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It’s not like Suits

4 min read
caption Jennifer Huygen.
Danielle Cameron
Jennifer Huygen.
caption Jennifer Huygen.
Danielle Cameron

No, it’s not like Suits. “I have a younger sister and she watches Suits. She asks me, ‘Jenn, are you always working when it’s dark?’ ”

Jennifer Huygen wants to dispel some myths about lawyers’ mad ambition.

Huygen, a young Halifax-based lawyer, practises in a variety of legal areas from insurance, to labour, to civil and human rights law. However, her path to practising law wasn’t always a forgone conclusion.

When it comes to being a junior lawyer in Nova Scotia, it’s nothing like the cheesy television dramas that passively unfold every night at suppertime.

She spent four years as a page in the Alberta legislature and was deeply fascinated by how Canadian law and politics works. Drawn in by the bedlam of political theatre, she studied political science at the University of Alberta.

Turning the Starbucks coffee cup in her hands, she briefly reflected upon the moment she realized her own power. While working as a page, Huygen also saw the ugly side of things. She wasn’t satisfied with the system in place.

”I also disliked a lot of the aspects of how our political system works. And so I thought, well, if I wanted to make a difference in that area, maybe the way I could do that was through law,” she said.

Supreme Court of Nova Scotia, Halifax.
caption Supreme Court of Nova Scotia, Halifax.
Danielle Cameron

Huygen struggled with the next few steps between deciding whether she wanted to jump into the workforce or return to academia for more specialized training. She decided to shuffle her deck, apply to law school and leave Alberta.

“It’s kind of like reverse migration,” Huygen jokes about being an Alberta native coming to the Maritimes.

When she graduated from the Schulich School of Law at Dalhousie University in 2013, she stayed in Halifax and she still calls the East Coast home. She’s been an active member of the legal community, having also been the editor-in-chief of the Dalhousie Journal of Legal Studies. She was called to the Nova Scotia Bar in 2015, after articling for a year.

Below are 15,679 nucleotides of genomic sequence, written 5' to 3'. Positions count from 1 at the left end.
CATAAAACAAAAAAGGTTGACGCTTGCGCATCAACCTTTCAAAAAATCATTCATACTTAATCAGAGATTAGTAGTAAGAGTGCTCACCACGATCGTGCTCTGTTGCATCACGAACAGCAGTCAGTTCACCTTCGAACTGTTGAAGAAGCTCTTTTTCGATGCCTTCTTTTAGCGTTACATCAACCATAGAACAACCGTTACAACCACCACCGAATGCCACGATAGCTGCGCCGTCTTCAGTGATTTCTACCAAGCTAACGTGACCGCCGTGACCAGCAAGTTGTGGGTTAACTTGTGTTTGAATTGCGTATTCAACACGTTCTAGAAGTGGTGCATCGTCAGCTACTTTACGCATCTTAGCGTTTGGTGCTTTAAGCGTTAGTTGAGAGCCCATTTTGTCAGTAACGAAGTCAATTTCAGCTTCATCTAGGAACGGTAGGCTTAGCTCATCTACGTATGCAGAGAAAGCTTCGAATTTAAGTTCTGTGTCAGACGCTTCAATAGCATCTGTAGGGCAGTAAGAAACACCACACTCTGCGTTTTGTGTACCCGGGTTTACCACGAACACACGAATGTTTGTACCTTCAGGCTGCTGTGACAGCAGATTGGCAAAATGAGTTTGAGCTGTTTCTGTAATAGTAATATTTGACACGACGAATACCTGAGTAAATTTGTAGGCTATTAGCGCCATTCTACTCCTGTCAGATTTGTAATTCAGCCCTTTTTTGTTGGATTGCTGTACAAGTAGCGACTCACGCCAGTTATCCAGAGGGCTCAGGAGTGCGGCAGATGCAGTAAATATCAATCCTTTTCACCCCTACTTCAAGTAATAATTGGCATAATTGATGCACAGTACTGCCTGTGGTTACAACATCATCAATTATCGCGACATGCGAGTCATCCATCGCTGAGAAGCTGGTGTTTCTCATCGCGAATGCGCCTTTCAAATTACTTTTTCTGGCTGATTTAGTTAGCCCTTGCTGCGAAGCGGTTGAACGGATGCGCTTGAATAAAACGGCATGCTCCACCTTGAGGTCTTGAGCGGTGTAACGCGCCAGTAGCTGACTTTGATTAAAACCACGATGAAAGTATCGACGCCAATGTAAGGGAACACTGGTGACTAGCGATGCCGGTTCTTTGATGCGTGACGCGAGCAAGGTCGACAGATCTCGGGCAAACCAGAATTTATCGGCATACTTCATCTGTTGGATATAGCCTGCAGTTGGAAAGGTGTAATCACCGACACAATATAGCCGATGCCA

Huygen practises human rights law, among other fields. Her firm, Burchells LLP, even works with the Nova Scotia Human Rights Commission.

“That’s one area where you do really have a hand in making a difference on the ground,” Huygen says of her recently affirmed sense of duty.

There are so many types of lawyers; it’s unfair to paint them all with a single brush.

As a young woman in law, Huygen focuses on making legal aid more accessible to vulnerable people and believes society cannot function at a high level until the needs of those less fortunate are met. Though she believes she’s never been disadvantaged, as a woman in the workforce, she worries about the future.

“The hard part is looking to the future and seeing how there’s still a domination by men within the higher ranks of the profession,” she said.

Down the line, she hopes to prove herself and ultimately make a difference, regardless of her young age and gender.

“I just want to be good at my job,” she said — with a smile that stretched ear-to-ear.

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